Are the goals of the capital markets union in jeopardy?
EU Commission status update
On 28 November 2018, the European Commission published a communication on the current status and further procedure regarding the capital markets union (CMU). The purpose of the capital markets union, an EU initiative, is to deepen and more strongly integrate the capital markets belonging to the 28 EU member states. It aims to provide new funding sources for businesses, in particular for SMEs, boost the European economy and forge ahead with integrating and stabilising the financial system. In order to achieve these goals, the European Commission published its Action Plan on Building a Capital Markets Union in September 2015, which specifies 16 legislative proposals including three for financing sustainable growth.
Back in June 2017, the EU Commission published its mid-term review on all the measures still outstanding and how it planned to proceed (see mid-term in the capital markets union). Now, just 18 months later, the Commission has announced a new interim report and its procedure for the final spurt to the finishing line.
In its communication, the Commission emphasises that since the publication of the action plan, of the 16 original legislative proposals, the European Parliament and the Council have only accepted three – the EU Prospectus Regulation, the The European Venture Capital Funds Regulation and the Securitisation Regulation. As a result, there has been little progress in adopting the proposals detailed in the action plan. In view of the up-and-coming European elections in May 2019, the Commission is calling for the European Parliament and Council to act quickly so that the proposals can be adopted by the end of the legislative period.
Key initiatives at risk of not being adopted before the European Parliament elections are as follows:
- Supervision of investment firms: in this case, revised supervisory regulations for investment firms are to be introduced and the MiFIR third country regime for securities services modified.
- Supervision of the European Supervisory Authorities (ESAs): this will mean numerous checks on the supervisory powers of the European supervisory authorities also with regard to companies from third countries.
- Aspects involved in the supervision of the European market infrastructure regulation (EMIR 2.2): in this case, the supervision of CCPs, especially equivalence ratings regarding CCPs from third countries, are to be revised.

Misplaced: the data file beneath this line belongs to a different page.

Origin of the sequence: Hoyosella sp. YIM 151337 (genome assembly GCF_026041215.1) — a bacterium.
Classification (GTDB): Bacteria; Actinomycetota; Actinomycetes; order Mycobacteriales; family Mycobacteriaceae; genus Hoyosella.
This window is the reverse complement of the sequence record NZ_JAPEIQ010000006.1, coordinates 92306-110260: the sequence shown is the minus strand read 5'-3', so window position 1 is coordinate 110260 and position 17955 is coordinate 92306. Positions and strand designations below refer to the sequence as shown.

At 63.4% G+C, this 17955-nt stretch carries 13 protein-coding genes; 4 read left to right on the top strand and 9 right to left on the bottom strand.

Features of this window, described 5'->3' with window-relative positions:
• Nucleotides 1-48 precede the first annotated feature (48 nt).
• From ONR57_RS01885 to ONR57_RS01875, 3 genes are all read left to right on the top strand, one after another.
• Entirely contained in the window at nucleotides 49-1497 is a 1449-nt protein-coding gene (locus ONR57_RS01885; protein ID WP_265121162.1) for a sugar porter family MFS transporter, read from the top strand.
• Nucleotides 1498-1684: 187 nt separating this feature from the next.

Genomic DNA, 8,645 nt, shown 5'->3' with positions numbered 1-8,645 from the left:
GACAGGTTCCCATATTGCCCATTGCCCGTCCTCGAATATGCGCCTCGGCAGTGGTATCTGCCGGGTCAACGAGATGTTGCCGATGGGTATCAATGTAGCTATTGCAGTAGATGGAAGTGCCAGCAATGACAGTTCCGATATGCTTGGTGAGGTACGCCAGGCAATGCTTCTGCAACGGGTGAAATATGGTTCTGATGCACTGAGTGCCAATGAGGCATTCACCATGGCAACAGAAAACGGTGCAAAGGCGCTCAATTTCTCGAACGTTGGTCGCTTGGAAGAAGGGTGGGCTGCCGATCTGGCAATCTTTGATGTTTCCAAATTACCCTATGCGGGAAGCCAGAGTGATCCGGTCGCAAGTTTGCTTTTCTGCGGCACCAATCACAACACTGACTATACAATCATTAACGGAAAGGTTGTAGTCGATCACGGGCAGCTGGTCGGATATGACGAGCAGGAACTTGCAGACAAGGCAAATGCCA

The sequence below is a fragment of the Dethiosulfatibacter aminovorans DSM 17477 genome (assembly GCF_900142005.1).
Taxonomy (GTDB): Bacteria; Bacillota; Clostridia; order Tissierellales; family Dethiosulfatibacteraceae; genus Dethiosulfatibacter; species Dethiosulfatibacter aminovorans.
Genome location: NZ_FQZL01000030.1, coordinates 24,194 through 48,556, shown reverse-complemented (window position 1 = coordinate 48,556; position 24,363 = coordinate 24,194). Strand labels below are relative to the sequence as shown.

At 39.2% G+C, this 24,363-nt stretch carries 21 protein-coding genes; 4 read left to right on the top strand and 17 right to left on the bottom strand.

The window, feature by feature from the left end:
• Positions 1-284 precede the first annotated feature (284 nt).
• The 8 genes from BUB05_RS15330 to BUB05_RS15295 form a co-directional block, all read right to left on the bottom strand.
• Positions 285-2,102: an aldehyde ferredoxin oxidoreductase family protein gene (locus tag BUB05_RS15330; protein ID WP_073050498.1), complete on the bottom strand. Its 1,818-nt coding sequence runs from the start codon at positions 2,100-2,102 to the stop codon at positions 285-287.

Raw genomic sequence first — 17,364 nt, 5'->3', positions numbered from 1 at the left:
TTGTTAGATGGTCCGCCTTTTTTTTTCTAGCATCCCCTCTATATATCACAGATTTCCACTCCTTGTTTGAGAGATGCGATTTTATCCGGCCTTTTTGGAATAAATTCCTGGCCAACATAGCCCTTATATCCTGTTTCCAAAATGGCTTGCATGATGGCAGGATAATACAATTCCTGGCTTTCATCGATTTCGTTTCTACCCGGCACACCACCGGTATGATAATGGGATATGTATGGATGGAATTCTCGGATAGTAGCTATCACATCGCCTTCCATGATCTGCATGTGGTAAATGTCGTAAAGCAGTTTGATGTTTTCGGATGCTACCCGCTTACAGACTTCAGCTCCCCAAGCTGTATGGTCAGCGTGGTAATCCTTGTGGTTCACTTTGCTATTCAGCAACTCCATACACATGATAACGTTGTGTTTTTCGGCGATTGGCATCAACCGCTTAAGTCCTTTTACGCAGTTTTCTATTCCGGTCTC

- Taxonomy, disclosure and benchmarks of sustainable investments: this concerns the introduction of a classification system (taxonomy) that specifies which economic activity is considered environmentally sustainable for investment purposes. In terms of disclosure asset managers and institutional investors would be requested to disclose how they consider sustainability factors in their strategy and investment decision making process, in particular for their exposures to climate change-related risks. Furthermore, two new categories of sustainable benchmarks will be introduced: the “low carbon benchmark” and the “positive carbon impact benchmark”. The first benchmark portfolio comprises assets with lower CO2 emissions compared to assets in capital-weighted benchmarks, whereas the portfolio of the second benchmark consists of assets where the CO2 savings exceed the CO2 footprint.
Due to the limited time available in the current legislative cycle, the Commission isn’t planning any additional legislative measures to finalise the CMU. However, it does stress that it will enforce the programme’s remaining non-legislative measures such as the sale of investment products for private investors, institutional investors, corporate finance and better use of financial technology.
It remains to be seen how many of the proposed modules for the capital markets can be implemented in time. One thing’ is for sure: a lot of progress will have to be made regarding the CMU in order to progress with banking union by the spring of 2019, as the statement following the recent Euro Summit made clear.
Critics who had already voiced their doubts about the ambitious project and its equally bold schedule back in 2015 will be feeling that they have been proved right. The project appears to be more of a long-term than a medium-term one what shall not diminish in any way the huge urgency that a harmonised and integrated capital market entails.